An approach I have used before was to separate a large payload into chunks which are larger than the MTU, and then send those larger chunks as notifications of the MTU. Each chunk is wrapped with a header that contains the length of the chunk and a checksum, and some special control characters to indicate a new transmission, etc. This way, the receiver can determine if each chunk is valid and depending on the circumstances can either request a retransmission via the application layer, or error out. You then tune the chunk size depending on how reliable your connection is expected to be in the deployed environment.

The packet encoding I have used is fairly simple and available as an open source library here: if you are curious.

I am not sure about the reordering of packets (I am not sure this is even defined for notifications), but I would imagine if a notification fails (ie no buffers or something) it just gets dropped so there is no reordering anyway, and if an indication fails, it will either report an error up through the stack, or the connection itself may need to be renegotiated depending on the circumstances. But there are some hints which make me think reordering might be possible, for example this comment:

/* In case of success the ownership of the buffer is transferred to the stack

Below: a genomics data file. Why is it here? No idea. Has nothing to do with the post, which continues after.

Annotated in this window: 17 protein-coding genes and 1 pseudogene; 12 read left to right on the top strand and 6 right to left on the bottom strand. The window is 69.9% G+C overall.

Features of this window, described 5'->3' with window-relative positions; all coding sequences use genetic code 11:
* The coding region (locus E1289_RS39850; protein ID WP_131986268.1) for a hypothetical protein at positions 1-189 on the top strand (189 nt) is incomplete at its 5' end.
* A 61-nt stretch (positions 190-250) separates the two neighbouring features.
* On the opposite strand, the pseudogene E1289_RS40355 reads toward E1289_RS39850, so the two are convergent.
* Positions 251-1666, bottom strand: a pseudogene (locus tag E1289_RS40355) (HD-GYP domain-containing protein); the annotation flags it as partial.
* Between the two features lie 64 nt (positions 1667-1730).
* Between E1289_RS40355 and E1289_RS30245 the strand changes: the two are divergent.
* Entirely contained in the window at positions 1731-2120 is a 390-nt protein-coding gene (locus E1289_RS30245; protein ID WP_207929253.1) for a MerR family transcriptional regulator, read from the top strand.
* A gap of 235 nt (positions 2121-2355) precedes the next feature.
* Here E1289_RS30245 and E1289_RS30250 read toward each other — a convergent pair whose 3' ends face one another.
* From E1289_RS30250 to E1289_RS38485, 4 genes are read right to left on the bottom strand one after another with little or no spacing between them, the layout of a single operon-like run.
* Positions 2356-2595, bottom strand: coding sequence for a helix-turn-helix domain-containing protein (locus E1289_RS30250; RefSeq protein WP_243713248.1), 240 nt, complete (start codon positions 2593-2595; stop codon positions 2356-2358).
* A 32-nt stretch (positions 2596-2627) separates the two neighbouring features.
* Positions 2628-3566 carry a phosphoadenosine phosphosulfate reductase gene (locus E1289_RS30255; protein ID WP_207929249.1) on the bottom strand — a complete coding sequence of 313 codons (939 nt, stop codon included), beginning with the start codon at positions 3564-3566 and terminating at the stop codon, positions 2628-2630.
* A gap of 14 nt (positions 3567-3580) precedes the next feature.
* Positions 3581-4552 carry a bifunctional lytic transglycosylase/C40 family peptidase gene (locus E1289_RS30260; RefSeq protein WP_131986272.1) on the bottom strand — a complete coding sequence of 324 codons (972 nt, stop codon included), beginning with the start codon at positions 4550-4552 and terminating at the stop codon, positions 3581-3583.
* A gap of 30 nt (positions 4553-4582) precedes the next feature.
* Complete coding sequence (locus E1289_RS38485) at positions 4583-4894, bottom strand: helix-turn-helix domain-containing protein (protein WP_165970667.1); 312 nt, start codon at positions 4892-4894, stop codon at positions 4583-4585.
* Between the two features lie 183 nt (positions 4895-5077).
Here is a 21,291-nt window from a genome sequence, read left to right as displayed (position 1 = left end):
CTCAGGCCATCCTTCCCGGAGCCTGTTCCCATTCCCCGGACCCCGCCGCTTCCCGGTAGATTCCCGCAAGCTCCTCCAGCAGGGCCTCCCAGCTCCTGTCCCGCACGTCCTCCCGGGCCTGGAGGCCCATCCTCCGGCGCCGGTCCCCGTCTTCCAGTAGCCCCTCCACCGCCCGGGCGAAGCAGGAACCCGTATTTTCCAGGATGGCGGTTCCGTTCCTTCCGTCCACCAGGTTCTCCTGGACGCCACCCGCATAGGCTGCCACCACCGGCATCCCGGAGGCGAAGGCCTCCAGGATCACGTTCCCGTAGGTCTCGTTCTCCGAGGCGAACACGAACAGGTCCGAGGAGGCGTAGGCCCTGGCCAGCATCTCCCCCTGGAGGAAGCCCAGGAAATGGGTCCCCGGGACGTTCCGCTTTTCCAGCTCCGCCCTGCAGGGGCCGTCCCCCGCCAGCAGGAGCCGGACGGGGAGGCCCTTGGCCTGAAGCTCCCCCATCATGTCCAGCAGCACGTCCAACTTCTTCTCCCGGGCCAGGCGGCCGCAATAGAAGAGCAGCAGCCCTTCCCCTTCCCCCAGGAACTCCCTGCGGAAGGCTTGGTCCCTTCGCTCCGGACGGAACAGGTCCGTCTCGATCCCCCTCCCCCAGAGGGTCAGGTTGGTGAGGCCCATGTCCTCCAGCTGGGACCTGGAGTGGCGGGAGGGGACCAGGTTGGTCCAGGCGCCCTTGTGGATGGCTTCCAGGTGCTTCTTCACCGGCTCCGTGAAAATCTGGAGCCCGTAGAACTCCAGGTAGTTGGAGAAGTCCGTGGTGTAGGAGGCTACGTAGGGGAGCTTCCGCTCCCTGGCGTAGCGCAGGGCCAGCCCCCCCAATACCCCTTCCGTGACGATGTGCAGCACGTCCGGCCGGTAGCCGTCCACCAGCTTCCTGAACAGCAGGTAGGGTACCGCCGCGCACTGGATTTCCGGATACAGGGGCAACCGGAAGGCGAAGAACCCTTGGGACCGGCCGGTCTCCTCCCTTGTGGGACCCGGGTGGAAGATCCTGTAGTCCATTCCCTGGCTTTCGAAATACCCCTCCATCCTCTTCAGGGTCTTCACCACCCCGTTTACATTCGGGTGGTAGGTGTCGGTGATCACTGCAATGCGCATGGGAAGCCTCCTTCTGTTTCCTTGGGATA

* which takes care of releasing it when it completes transmitting to the
 * controller.
 * In case bt_l2cap_send_cb fails the buffer state and ownership are retained
 * so the buffer can be safely pushed back to the queue to be processed later.


On Thu, 28 Jul 2022 at 10:40, <alok.sethi1+zephyr@...> wrote:

I am fairly new to bluetooth n BLE and would need advice about how to transfer large amount of data (data larger than the MTU) from a sensor to a central device.
So the sensor is using notifications to send the data in multiple chunks and on the central device, my notification callback is called multiple times with a data pointer and length.

I believe that the notifications are acknowledged at the link layer so the application does not get any marker that there is more data pending. is that true?
Further, are the notifications guaranteed to be delivered in sequence?

Currently the sensor is putting a header on only the first chunk and not on the rest of chunks. I can run a re-assembly timer and just assemble the data from different notification calls, provided that the fragments are guaranteed to be delivered in sequence.
Below is just a snapshot of logs taken from the notification callback handler, showing the length of the fragment and the MTU of the connection.

[00:57:40.765,045] <dbg> ble_hdlr: notify_func: notify len:62, mtu:65
[00:57:40.765,716] <dbg> ble_hdlr: notify_func: notify len:62, mtu:65
[00:57:40.766,357] <dbg> ble_hdlr: notify_func: notify len:62, mtu:65
[00:57:40.766,815] <dbg> ble_hdlr: notify_func: notify len:2, mtu:65